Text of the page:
Lily Snow was running. Eddie stood there, watching her go. He just couldn’t do this anymore he realized as the girl disappeared into the trees at the edge of the lot. With a sigh he got back into his truck and pulled out onto the highway. About half-an-hour down the road he saw some hunters loading a deer carcass into the back of a van. He pulled over and paid the hunters fifty bucks for the creature’s heart. He kept the bloody parcel beside him on the passenger’s seat as he drove back to the trailer park. He figured Regina wouldn’t know the deer heart from a human one.
Eddie knew it was only a reprieve, not a pardon. It was only a matter of time before Regina learned that Lily Snow was still alive. And the girl had gotten a good look at him, and his truck. It wouldn’t take long for the police to find him.
When that happened, Regina would be so mad. His hands shook on the steering wheel. She might not forgive him this. But if the cops came, surrounded their trailer and demanded he give himself up, he would offer himself to Regina first. Offer her the heart that had always been hers.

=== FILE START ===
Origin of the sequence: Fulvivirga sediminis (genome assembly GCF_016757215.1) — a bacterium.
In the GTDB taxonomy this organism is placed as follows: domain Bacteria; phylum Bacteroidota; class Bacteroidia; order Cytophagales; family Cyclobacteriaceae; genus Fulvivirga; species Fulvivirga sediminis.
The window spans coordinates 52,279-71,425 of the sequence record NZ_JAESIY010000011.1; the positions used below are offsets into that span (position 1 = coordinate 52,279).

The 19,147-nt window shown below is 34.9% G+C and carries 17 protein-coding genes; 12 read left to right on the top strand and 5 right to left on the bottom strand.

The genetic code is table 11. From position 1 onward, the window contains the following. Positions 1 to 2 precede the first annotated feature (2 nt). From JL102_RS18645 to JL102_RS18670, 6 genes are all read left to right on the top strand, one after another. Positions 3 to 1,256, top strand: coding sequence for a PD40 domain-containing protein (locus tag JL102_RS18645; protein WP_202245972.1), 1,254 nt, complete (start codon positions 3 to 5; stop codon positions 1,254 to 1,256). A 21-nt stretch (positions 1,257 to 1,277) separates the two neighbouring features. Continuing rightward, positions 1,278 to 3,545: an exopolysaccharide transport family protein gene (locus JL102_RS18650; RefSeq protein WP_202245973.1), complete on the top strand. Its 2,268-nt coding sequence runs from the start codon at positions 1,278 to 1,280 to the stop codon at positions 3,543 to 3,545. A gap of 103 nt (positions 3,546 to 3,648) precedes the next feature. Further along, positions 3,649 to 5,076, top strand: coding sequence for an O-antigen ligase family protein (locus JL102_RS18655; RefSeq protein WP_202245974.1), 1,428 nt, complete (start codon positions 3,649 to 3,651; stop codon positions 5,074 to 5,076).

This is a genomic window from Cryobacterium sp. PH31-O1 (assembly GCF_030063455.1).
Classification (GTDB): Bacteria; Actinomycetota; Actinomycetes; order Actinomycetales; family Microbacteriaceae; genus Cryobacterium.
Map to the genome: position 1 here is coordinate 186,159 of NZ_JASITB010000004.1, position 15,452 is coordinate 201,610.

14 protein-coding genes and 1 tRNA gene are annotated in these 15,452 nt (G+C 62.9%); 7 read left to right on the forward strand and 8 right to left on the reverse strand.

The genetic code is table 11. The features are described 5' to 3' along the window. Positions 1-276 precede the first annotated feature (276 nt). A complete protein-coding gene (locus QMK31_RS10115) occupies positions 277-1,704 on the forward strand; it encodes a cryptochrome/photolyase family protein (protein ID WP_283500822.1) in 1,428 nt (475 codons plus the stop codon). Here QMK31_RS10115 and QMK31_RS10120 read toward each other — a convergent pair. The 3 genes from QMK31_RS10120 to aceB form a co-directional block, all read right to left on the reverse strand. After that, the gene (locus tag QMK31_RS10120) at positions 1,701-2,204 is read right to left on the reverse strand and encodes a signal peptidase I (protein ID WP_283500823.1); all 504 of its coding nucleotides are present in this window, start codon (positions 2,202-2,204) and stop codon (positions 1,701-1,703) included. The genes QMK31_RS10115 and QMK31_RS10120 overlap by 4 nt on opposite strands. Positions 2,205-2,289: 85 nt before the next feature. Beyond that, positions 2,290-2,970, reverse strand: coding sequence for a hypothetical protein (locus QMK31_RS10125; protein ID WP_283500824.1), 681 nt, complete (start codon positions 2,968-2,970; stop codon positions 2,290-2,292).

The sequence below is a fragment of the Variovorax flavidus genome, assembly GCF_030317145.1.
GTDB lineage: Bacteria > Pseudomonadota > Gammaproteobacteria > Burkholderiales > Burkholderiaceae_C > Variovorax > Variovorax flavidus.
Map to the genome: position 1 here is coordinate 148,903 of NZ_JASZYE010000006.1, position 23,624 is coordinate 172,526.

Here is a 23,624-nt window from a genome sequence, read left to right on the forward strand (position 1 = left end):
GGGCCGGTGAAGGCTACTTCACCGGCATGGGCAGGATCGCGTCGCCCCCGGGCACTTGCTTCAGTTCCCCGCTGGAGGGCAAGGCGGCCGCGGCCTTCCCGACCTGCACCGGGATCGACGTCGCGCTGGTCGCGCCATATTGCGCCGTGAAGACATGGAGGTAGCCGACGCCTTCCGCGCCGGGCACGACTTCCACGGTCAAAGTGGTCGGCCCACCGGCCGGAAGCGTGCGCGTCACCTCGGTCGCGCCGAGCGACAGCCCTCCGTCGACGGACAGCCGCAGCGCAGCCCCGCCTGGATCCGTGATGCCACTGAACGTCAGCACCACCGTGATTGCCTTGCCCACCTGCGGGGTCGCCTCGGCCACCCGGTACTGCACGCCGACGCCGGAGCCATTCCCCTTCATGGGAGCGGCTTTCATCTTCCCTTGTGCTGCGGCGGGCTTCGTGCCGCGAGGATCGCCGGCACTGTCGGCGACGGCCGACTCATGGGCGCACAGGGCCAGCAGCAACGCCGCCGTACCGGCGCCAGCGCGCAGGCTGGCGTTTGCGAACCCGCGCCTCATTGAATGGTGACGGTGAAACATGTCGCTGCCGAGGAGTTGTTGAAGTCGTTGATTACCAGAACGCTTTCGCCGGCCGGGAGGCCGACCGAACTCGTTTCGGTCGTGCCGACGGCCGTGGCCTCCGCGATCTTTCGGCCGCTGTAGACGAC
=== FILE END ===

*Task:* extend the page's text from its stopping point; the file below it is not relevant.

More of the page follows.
Issue #3 Contents
ART & PHOTOGRAPHY
Kirsten Imani Kasai
A Heart So Pure
Slips of Yew
The Anointed One
The Flustered Husband’s Guide to Spices
The Gallows Tree
The Gardener Estate
When You Love Someone
Shannon Fay was born in the spring, specifically Easter Monday in the year of the rabbit. Since then she has lived in Shanghai, Phoenix, and the U.K. She’s learned that your hometown is not where you’re from but where you choose to be. When she was a small child she dreamed about a girl who crashed her rocket ship on an alien planet. She wrote her dream down as a class assignment and has been writing ever since. She has a degree in journalism and is no stranger to non-fiction (though she still often finds it stranger than fiction). She currently lives in Nova Scotia.